“In a paper published Tuesday in Scientific Reports, they showed that animating virtual hands and feet alone is enough to make people feel their sense of body drift toward an invisible avatar. Their work fits into a corpus of research on illusory body ownership, which has challenged understandings of perception and contributed to therapies like treating pain for amputees who experience phantom limb.”
How Graphene and Gold Could Help Us Test Drugs and Monitor Cancer
Angela Chen | The Verge
“In today’s study, scientists learned to precisely control the amount of electricity graphene generates by changing how much light they shine on the material. When they grew heart cells on the graphene, they could manipulate the cells too, says study co-author Alex Savtchenko, a physicist at the University of California, San Diego. They could make it beat 1.5 times faster, three times faster, 10 times faster, or whatever they needed.”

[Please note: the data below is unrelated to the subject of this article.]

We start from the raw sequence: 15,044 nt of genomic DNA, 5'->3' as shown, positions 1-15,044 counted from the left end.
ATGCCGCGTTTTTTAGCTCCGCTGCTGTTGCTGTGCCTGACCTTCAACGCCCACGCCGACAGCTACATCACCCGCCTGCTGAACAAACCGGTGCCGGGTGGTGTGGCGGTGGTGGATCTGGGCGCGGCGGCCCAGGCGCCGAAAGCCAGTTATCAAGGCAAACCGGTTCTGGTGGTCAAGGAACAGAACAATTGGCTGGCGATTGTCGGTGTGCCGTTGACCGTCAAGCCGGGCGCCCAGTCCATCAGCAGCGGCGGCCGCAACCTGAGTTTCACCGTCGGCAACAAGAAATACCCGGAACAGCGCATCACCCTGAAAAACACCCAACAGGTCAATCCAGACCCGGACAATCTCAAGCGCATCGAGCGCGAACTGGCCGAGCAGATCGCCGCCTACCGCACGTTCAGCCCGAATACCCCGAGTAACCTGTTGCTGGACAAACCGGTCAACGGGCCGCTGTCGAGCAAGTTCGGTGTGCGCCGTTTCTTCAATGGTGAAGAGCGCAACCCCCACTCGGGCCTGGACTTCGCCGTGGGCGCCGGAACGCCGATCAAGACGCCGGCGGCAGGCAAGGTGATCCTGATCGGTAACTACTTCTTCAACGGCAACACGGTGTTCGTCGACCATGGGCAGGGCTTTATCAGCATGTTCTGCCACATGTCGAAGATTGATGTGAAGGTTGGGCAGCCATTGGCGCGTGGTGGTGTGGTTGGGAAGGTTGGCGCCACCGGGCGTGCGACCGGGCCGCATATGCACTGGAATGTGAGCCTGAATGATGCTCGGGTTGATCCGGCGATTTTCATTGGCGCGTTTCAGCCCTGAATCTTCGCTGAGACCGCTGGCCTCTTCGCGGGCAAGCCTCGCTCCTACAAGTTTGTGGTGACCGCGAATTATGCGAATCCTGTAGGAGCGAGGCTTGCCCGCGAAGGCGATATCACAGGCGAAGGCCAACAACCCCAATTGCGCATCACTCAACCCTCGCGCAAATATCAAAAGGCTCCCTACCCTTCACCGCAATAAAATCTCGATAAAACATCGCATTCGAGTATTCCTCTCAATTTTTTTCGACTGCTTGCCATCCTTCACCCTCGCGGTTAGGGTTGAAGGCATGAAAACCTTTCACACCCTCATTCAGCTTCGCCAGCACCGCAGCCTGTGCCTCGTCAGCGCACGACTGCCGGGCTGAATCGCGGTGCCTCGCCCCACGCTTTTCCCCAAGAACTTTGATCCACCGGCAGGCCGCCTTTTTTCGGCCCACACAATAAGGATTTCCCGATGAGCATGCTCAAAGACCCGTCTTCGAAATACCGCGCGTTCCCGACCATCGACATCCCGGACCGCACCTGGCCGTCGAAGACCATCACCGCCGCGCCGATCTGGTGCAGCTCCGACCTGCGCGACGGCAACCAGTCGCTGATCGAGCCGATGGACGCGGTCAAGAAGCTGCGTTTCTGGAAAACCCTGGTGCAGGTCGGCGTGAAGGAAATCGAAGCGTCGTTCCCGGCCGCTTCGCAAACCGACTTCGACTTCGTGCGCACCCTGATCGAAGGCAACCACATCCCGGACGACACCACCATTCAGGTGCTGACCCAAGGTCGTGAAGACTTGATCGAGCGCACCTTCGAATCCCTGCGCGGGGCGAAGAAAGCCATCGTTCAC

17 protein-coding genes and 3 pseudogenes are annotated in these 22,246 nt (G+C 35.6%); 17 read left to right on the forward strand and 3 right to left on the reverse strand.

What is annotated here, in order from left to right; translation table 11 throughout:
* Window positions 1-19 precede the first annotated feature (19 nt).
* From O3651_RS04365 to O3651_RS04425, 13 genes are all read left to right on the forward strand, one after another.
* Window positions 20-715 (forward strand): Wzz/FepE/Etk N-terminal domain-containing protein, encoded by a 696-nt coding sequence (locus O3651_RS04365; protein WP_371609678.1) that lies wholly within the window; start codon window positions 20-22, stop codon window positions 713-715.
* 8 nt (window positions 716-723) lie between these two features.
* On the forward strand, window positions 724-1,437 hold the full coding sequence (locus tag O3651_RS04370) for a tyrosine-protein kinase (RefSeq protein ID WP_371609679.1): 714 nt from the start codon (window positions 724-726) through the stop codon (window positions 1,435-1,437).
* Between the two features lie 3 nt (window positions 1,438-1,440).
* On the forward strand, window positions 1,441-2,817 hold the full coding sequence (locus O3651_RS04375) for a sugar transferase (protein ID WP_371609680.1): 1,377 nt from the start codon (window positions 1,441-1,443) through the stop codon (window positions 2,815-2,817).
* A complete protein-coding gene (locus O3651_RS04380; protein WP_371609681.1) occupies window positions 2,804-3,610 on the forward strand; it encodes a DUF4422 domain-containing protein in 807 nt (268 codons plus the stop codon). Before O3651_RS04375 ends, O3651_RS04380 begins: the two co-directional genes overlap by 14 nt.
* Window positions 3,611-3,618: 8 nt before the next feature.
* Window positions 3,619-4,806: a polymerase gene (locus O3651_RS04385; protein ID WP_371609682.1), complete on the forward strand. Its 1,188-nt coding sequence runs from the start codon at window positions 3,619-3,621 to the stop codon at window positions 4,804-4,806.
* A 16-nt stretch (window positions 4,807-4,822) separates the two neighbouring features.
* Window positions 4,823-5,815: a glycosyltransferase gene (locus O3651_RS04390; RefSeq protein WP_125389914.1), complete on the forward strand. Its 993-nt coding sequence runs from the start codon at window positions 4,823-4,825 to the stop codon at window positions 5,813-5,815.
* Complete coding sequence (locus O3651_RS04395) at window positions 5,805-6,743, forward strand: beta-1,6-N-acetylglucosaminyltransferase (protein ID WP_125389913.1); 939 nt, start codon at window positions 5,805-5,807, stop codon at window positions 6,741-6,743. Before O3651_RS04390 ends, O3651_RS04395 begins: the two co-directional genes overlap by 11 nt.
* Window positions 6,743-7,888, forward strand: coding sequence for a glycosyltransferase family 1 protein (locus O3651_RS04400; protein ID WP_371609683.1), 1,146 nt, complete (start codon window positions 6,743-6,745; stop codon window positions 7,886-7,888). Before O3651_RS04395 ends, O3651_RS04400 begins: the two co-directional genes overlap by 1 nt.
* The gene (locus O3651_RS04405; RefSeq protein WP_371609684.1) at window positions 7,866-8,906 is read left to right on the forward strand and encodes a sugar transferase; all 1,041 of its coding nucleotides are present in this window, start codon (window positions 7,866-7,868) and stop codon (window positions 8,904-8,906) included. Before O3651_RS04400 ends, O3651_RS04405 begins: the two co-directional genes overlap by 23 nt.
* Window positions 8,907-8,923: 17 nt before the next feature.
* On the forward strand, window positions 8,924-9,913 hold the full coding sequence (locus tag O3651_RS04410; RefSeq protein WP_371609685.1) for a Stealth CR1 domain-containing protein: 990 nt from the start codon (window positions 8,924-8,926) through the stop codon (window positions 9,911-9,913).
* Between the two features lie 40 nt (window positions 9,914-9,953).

Robotic Noses Could Be the Future of Disaster Rescue—If They Can Outsniff Search Dogs
Eleanor Cummins | Popular Science
“While canine units are a tried and fairly true method for identifying people trapped in the wreckage of a disaster, analytical chemists have for years been working in the lab to create a robotic alternative. A synthetic sniffer, they argue, could potentially prove to be just as or even more reliable than a dog, more resilient in the face of external pressures like heat and humidity, and infinitely more portable.”